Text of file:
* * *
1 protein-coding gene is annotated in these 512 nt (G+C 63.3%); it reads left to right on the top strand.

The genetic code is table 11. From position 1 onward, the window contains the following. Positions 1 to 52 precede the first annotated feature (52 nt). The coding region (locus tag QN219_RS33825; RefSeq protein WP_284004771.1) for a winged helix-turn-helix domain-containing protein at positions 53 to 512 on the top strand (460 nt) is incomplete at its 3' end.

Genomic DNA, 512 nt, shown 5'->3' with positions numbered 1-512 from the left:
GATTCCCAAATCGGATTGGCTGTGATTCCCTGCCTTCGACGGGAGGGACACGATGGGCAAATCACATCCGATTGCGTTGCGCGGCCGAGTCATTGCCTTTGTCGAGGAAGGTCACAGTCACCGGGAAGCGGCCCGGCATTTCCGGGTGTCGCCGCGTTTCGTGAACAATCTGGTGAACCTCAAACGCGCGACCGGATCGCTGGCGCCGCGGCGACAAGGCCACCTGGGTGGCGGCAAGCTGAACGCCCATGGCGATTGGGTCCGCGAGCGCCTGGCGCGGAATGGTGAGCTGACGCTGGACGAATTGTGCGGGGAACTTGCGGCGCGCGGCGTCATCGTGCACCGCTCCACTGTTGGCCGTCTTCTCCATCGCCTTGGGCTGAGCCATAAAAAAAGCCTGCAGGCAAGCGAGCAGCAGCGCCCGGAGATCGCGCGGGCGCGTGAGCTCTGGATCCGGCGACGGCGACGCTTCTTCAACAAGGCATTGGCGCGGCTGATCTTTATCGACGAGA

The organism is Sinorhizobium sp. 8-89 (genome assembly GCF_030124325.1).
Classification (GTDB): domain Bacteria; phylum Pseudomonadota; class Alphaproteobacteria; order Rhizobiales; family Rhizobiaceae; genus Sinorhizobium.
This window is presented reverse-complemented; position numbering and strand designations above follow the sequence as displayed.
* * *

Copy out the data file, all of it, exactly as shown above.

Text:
1 protein-coding gene is annotated in these 512 nt (G+C 63.3%); it reads left to right on the top strand.

The genetic code is table 11. From position 1 onward, the window contains the following. Positions 1 to 52 precede the first annotated feature (52 nt). The coding region (locus tag QN219_RS33825; RefSeq protein WP_284004771.1) for a winged helix-turn-helix domain-containing protein at positions 53 to 512 on the top strand (460 nt) is incomplete at its 3' end.

Genomic DNA, 512 nt, shown 5'->3' with positions numbered 1-512 from the left:
GATTCCCAAATCGGATTGGCTGTGATTCCCTGCCTTCGACGGGAGGGACACGATGGGCAAATCACATCCGATTGCGTTGCGCGGCCGAGTCATTGCCTTTGTCGAGGAAGGTCACAGTCACCGGGAAGCGGCCCGGCATTTCCGGGTGTCGCCGCGTTTCGTGAACAATCTGGTGAACCTCAAACGCGCGACCGGATCGCTGGCGCCGCGGCGACAAGGCCACCTGGGTGGCGGCAAGCTGAACGCCCATGGCGATTGGGTCCGCGAGCGCCTGGCGCGGAATGGTGAGCTGACGCTGGACGAATTGTGCGGGGAACTTGCGGCGCGCGGCGTCATCGTGCACCGCTCCACTGTTGGCCGTCTTCTCCATCGCCTTGGGCTGAGCCATAAAAAAAGCCTGCAGGCAAGCGAGCAGCAGCGCCCGGAGATCGCGCGGGCGCGTGAGCTCTGGATCCGGCGACGGCGACGCTTCTTCAACAAGGCATTGGCGCGGCTGATCTTTATCGACGAGA

The organism is Sinorhizobium sp. 8-89 (genome assembly GCF_030124325.1).
Classification (GTDB): domain Bacteria; phylum Pseudomonadota; class Alphaproteobacteria; order Rhizobiales; family Rhizobiaceae; genus Sinorhizobium.
This window is presented reverse-complemented; position numbering and strand designations above follow the sequence as displayed.